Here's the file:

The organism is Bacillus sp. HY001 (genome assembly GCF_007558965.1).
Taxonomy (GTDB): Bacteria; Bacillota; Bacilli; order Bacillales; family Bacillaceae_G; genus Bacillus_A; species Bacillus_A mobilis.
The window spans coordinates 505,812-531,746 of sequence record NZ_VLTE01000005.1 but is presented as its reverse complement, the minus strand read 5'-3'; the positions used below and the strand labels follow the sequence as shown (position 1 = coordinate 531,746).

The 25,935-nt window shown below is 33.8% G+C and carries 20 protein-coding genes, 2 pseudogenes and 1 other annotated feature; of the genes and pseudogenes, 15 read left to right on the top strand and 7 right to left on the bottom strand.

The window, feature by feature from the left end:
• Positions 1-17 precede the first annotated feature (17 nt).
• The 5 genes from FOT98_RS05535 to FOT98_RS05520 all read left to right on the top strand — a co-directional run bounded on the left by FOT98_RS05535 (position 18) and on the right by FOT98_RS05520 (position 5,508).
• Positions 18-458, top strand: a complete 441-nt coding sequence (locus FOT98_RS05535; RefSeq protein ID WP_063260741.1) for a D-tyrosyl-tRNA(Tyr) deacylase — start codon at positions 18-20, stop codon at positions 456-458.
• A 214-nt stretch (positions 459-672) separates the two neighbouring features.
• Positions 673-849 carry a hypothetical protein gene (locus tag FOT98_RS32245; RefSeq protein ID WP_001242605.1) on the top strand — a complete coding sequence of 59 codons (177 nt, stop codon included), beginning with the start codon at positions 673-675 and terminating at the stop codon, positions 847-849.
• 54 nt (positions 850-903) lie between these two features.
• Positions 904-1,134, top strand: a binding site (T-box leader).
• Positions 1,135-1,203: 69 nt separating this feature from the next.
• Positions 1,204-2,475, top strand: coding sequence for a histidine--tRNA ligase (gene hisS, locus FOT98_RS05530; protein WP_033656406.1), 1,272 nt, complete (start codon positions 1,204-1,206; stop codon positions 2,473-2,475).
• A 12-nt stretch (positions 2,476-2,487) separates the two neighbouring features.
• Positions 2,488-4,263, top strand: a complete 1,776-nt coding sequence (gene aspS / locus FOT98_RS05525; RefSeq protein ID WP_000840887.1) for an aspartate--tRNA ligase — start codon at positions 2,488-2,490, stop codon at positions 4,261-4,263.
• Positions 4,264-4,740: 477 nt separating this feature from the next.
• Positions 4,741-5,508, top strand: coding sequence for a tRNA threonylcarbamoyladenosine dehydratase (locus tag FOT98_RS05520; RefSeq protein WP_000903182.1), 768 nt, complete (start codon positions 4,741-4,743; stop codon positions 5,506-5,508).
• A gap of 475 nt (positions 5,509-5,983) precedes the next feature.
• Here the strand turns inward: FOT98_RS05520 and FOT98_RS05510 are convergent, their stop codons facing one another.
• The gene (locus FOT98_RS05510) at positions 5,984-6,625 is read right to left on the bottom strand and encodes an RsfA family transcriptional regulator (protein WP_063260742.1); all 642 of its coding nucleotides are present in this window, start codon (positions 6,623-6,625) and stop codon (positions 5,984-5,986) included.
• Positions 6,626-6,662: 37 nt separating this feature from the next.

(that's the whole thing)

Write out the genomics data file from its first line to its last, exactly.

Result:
The organism is Bacillus sp. HY001 (genome assembly GCF_007558965.1).
Taxonomy (GTDB): Bacteria; Bacillota; Bacilli; order Bacillales; family Bacillaceae_G; genus Bacillus_A; species Bacillus_A mobilis.
The window spans coordinates 505,812-531,746 of sequence record NZ_VLTE01000005.1 but is presented as its reverse complement, the minus strand read 5'-3'; the positions used below and the strand labels follow the sequence as shown (position 1 = coordinate 531,746).

The 25,935-nt window shown below is 33.8% G+C and carries 20 protein-coding genes, 2 pseudogenes and 1 other annotated feature; of the genes and pseudogenes, 15 read left to right on the top strand and 7 right to left on the bottom strand.

The window, feature by feature from the left end:
• Positions 1-17 precede the first annotated feature (17 nt).
• The 5 genes from FOT98_RS05535 to FOT98_RS05520 all read left to right on the top strand — a co-directional run bounded on the left by FOT98_RS05535 (position 18) and on the right by FOT98_RS05520 (position 5,508).
• Positions 18-458, top strand: a complete 441-nt coding sequence (locus FOT98_RS05535; RefSeq protein ID WP_063260741.1) for a D-tyrosyl-tRNA(Tyr) deacylase — start codon at positions 18-20, stop codon at positions 456-458.
• A 214-nt stretch (positions 459-672) separates the two neighbouring features.
• Positions 673-849 carry a hypothetical protein gene (locus tag FOT98_RS32245; RefSeq protein ID WP_001242605.1) on the top strand — a complete coding sequence of 59 codons (177 nt, stop codon included), beginning with the start codon at positions 673-675 and terminating at the stop codon, positions 847-849.
• 54 nt (positions 850-903) lie between these two features.
• Positions 904-1,134, top strand: a binding site (T-box leader).
• Positions 1,135-1,203: 69 nt separating this feature from the next.
• Positions 1,204-2,475, top strand: coding sequence for a histidine--tRNA ligase (gene hisS, locus FOT98_RS05530; protein WP_033656406.1), 1,272 nt, complete (start codon positions 1,204-1,206; stop codon positions 2,473-2,475).
• A 12-nt stretch (positions 2,476-2,487) separates the two neighbouring features.
• Positions 2,488-4,263, top strand: a complete 1,776-nt coding sequence (gene aspS / locus FOT98_RS05525; RefSeq protein ID WP_000840887.1) for an aspartate--tRNA ligase — start codon at positions 2,488-2,490, stop codon at positions 4,261-4,263.
• Positions 4,264-4,740: 477 nt separating this feature from the next.
• Positions 4,741-5,508, top strand: coding sequence for a tRNA threonylcarbamoyladenosine dehydratase (locus tag FOT98_RS05520; RefSeq protein WP_000903182.1), 768 nt, complete (start codon positions 4,741-4,743; stop codon positions 5,506-5,508).
• A gap of 475 nt (positions 5,509-5,983) precedes the next feature.
• Here the strand turns inward: FOT98_RS05520 and FOT98_RS05510 are convergent, their stop codons facing one another.
• The gene (locus FOT98_RS05510) at positions 5,984-6,625 is read right to left on the bottom strand and encodes an RsfA family transcriptional regulator (protein WP_063260742.1); all 642 of its coding nucleotides are present in this window, start codon (positions 6,623-6,625) and stop codon (positions 5,984-5,986) included.
• Positions 6,626-6,662: 37 nt separating this feature from the next.